Ever imagined fitting 3000 or so people on a street crossing? At Shibuya crossing (pictured below) this probably happens every 3 minutes with surprising ease making it the world’s busiest crossing. We landed in Tokyo some 9 days ago with the idea that it is a city where people are always on the go, love to shop, eat sushi and drink sake before they go home.
But our work here has taught us that this city is much more than that and given us a glimpse of the true spirit of Japanese culture. In Tokyo, people at first may appear aloof – not willing to talk to each other on subways or even make eye contact on streets but a closer look reveals that Japanese people will go to any extent to “silently” help others. In one such experience, Japanese people showed us the Haas defining principle of “Beyond Yourself” when the same people who never talked to each other on the subways came forward to help a lady needing urgent help for her child. In the end, all was fine but the lady probably would never know who all silently helped her and later selflessly moved on to catch their next train.
Before we landed, we were told that Japan would be hot and humid during our visit but apparently all of us had forgotten what hot and humid can do to our bodies with their combined forces. Having acclimatized ourselves very quickly, we immediately got down to business and have interviewed numerous business leaders across different industries to test our hypotheses. These leaders represented a few Haas alums and business executives in companies such as Kyocera, NTT Docomo, DFJ-JAIC, Bank of America Japan, Salesforce, Hitachi Solutions Ltd, Evernote, BellSystems 24, and JGC Corporation. We felt that the Haas network was extremely helpful by getting us interviews at their own companies and graciously opening their own network to help us especially Prof. Toshiro Kita (visiting Haas from Doshisha Business School). Pictured below is one such alum (Morikuni Hasegawa MBA 2003, 2nd from left) who helped us get a very crucial interview at Hitachi Solutions Ltd.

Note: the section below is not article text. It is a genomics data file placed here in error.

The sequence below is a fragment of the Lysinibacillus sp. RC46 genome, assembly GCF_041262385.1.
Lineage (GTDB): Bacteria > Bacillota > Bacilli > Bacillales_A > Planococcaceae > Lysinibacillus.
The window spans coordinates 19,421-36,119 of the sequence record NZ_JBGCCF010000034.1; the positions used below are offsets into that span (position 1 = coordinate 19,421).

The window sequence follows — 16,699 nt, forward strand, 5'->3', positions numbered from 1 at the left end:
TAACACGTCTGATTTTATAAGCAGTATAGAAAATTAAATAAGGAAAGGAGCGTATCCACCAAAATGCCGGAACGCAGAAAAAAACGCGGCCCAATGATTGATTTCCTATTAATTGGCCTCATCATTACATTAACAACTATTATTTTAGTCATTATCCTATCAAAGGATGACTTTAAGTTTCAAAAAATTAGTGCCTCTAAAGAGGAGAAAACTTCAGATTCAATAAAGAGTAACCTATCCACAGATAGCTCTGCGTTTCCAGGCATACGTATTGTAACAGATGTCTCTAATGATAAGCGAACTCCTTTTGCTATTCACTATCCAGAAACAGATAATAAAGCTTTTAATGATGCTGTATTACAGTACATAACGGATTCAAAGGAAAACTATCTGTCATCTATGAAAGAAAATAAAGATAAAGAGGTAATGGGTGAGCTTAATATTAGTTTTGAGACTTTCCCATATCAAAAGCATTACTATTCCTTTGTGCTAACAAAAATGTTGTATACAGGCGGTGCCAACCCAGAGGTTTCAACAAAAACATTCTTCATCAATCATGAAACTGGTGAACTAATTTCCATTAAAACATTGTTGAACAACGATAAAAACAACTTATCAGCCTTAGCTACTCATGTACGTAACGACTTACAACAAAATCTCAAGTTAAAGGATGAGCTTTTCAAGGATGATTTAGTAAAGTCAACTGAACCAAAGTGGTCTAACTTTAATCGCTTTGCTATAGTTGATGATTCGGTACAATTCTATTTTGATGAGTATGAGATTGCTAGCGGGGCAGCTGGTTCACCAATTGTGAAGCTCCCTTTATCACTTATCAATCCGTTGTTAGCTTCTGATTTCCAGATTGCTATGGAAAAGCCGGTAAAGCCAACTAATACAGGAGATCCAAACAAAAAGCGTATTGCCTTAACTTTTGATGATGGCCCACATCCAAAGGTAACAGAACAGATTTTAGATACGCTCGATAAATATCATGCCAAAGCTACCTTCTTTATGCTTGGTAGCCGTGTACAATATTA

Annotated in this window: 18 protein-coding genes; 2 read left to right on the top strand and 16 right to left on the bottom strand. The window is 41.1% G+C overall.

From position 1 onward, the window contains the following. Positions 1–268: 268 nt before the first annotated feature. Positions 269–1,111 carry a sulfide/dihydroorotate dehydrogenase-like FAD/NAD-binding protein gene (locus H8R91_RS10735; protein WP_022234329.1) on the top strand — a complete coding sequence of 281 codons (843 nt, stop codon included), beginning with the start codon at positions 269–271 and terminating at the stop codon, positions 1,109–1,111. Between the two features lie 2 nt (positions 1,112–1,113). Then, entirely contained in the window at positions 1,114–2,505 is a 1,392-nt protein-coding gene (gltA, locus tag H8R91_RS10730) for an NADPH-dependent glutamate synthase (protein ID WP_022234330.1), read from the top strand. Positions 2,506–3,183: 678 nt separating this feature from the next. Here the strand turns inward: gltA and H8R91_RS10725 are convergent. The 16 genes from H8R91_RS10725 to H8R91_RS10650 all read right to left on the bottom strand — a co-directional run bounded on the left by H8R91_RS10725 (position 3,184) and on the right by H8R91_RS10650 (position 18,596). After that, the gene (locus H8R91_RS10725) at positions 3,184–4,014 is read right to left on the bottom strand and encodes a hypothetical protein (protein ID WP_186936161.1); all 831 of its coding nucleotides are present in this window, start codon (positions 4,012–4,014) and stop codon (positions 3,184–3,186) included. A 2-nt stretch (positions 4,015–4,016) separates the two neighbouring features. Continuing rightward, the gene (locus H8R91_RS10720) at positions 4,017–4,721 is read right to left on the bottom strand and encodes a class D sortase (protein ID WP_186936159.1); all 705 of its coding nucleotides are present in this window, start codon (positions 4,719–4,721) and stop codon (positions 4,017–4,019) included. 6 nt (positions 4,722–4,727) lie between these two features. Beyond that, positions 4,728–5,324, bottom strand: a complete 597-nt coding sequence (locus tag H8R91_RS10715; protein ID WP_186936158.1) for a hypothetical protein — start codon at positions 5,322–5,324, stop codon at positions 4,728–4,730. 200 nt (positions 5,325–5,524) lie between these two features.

Another highlight of our visit has been a weekend trip to Kyoto where in addition to conducting interviews at Doshisho University we attended one of the biggest festivals of Japan, Gion Matsuri. Originating some 1100 years ago people lit up Yamaboko floats across downtown. Kyoto also has some of the most beautiful temples in Japan and we would strongly recommend making a visit to at least the Ryoanji Temple (pictured below), Fushimi Inari Shrine (with beautiful red pillars), Kinkakuji Temple, and Kiyomizu Temple on your next trip to Japan. Back in Tokyo, we have explored various areas of the city including Tsukiji fish market, Ginza, Roppongi, Shinjuku and Shibuya and now started advising other tourists on which subway train to catch. The city has impressed some of us so much that when in a good mood we end up claiming that we should have taken birth in Tokyo.
For the remaining part of our trip we plan to assimilate all the information we have gathered from our meetings and PFPS influence of using post-it notes is beginning to show up in our hotel room. Of course, there is always some amazing ramen place open at 2am for a late night food run.